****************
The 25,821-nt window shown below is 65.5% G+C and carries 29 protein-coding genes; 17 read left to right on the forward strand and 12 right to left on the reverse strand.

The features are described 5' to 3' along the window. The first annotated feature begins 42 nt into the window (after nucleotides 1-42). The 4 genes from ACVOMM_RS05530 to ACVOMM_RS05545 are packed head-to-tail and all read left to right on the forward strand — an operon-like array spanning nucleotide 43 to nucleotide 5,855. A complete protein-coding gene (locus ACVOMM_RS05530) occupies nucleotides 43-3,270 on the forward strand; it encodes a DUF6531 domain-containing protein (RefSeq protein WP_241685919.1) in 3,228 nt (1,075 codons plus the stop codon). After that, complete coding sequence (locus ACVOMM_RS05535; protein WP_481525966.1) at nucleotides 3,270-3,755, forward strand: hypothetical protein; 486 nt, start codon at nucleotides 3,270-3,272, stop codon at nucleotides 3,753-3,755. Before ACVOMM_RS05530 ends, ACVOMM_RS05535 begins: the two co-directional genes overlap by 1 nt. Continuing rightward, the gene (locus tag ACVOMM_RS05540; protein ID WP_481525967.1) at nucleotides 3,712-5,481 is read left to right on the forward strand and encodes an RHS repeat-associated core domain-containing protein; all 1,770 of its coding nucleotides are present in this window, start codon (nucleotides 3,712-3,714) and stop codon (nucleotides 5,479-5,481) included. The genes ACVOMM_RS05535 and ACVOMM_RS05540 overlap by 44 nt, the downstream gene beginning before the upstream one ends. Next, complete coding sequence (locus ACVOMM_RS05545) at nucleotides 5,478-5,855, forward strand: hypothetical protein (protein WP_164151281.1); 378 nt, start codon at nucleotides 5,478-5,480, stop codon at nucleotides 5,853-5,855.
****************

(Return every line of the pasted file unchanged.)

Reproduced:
The 25,821-nt window shown below is 65.5% G+C and carries 29 protein-coding genes; 17 read left to right on the forward strand and 12 right to left on the reverse strand.

The features are described 5' to 3' along the window. The first annotated feature begins 42 nt into the window (after nucleotides 1-42). The 4 genes from ACVOMM_RS05530 to ACVOMM_RS05545 are packed head-to-tail and all read left to right on the forward strand — an operon-like array spanning nucleotide 43 to nucleotide 5,855. A complete protein-coding gene (locus ACVOMM_RS05530) occupies nucleotides 43-3,270 on the forward strand; it encodes a DUF6531 domain-containing protein (RefSeq protein WP_241685919.1) in 3,228 nt (1,075 codons plus the stop codon). After that, complete coding sequence (locus ACVOMM_RS05535; protein WP_481525966.1) at nucleotides 3,270-3,755, forward strand: hypothetical protein; 486 nt, start codon at nucleotides 3,270-3,272, stop codon at nucleotides 3,753-3,755. Before ACVOMM_RS05530 ends, ACVOMM_RS05535 begins: the two co-directional genes overlap by 1 nt. Continuing rightward, the gene (locus tag ACVOMM_RS05540; protein ID WP_481525967.1) at nucleotides 3,712-5,481 is read left to right on the forward strand and encodes an RHS repeat-associated core domain-containing protein; all 1,770 of its coding nucleotides are present in this window, start codon (nucleotides 3,712-3,714) and stop codon (nucleotides 5,479-5,481) included. The genes ACVOMM_RS05535 and ACVOMM_RS05540 overlap by 44 nt, the downstream gene beginning before the upstream one ends. Next, complete coding sequence (locus ACVOMM_RS05545) at nucleotides 5,478-5,855, forward strand: hypothetical protein (protein WP_164151281.1); 378 nt, start codon at nucleotides 5,478-5,480, stop codon at nucleotides 5,853-5,855.